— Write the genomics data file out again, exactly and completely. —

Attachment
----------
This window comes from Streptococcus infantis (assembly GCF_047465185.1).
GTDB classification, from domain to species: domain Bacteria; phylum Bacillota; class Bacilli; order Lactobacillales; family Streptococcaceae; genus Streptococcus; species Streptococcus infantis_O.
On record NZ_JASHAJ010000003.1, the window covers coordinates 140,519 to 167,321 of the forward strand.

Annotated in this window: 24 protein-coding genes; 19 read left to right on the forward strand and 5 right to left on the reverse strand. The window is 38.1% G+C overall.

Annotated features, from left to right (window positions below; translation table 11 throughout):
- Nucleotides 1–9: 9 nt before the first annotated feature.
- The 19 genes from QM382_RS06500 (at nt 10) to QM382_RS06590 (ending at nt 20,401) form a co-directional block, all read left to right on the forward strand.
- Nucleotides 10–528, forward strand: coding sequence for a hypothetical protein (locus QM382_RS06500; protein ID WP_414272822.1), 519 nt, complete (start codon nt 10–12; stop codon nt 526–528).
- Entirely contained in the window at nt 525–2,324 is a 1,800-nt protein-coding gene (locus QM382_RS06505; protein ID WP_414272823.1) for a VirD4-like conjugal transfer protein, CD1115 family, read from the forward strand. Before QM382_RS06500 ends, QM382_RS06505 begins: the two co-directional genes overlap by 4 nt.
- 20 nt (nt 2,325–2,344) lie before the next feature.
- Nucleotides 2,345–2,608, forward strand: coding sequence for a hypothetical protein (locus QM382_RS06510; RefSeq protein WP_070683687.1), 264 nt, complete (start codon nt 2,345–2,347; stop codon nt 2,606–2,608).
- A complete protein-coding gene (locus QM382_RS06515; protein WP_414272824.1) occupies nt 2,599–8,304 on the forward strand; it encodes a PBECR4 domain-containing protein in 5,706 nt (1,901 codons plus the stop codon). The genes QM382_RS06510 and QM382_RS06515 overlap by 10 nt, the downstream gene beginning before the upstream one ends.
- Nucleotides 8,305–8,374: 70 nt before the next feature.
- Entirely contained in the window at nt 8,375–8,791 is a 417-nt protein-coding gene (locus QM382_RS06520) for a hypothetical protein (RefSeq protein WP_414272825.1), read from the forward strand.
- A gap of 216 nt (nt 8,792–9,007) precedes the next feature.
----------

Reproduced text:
This window comes from Streptococcus infantis (assembly GCF_047465185.1).
GTDB classification, from domain to species: domain Bacteria; phylum Bacillota; class Bacilli; order Lactobacillales; family Streptococcaceae; genus Streptococcus; species Streptococcus infantis_O.
On record NZ_JASHAJ010000003.1, the window covers coordinates 140,519 to 167,321 of the forward strand.

Annotated in this window: 24 protein-coding genes; 19 read left to right on the forward strand and 5 right to left on the reverse strand. The window is 38.1% G+C overall.

Annotated features, from left to right (window positions below; translation table 11 throughout):
- Nucleotides 1–9: 9 nt before the first annotated feature.
- The 19 genes from QM382_RS06500 (at nt 10) to QM382_RS06590 (ending at nt 20,401) form a co-directional block, all read left to right on the forward strand.
- Nucleotides 10–528, forward strand: coding sequence for a hypothetical protein (locus QM382_RS06500; protein ID WP_414272822.1), 519 nt, complete (start codon nt 10–12; stop codon nt 526–528).
- Entirely contained in the window at nt 525–2,324 is a 1,800-nt protein-coding gene (locus QM382_RS06505; protein ID WP_414272823.1) for a VirD4-like conjugal transfer protein, CD1115 family, read from the forward strand. Before QM382_RS06500 ends, QM382_RS06505 begins: the two co-directional genes overlap by 4 nt.
- 20 nt (nt 2,325–2,344) lie before the next feature.
- Nucleotides 2,345–2,608, forward strand: coding sequence for a hypothetical protein (locus QM382_RS06510; RefSeq protein WP_070683687.1), 264 nt, complete (start codon nt 2,345–2,347; stop codon nt 2,606–2,608).
- A complete protein-coding gene (locus QM382_RS06515; protein WP_414272824.1) occupies nt 2,599–8,304 on the forward strand; it encodes a PBECR4 domain-containing protein in 5,706 nt (1,901 codons plus the stop codon). The genes QM382_RS06510 and QM382_RS06515 overlap by 10 nt, the downstream gene beginning before the upstream one ends.
- Nucleotides 8,305–8,374: 70 nt before the next feature.
- Entirely contained in the window at nt 8,375–8,791 is a 417-nt protein-coding gene (locus QM382_RS06520) for a hypothetical protein (RefSeq protein WP_414272825.1), read from the forward strand.
- A gap of 216 nt (nt 8,792–9,007) precedes the next feature.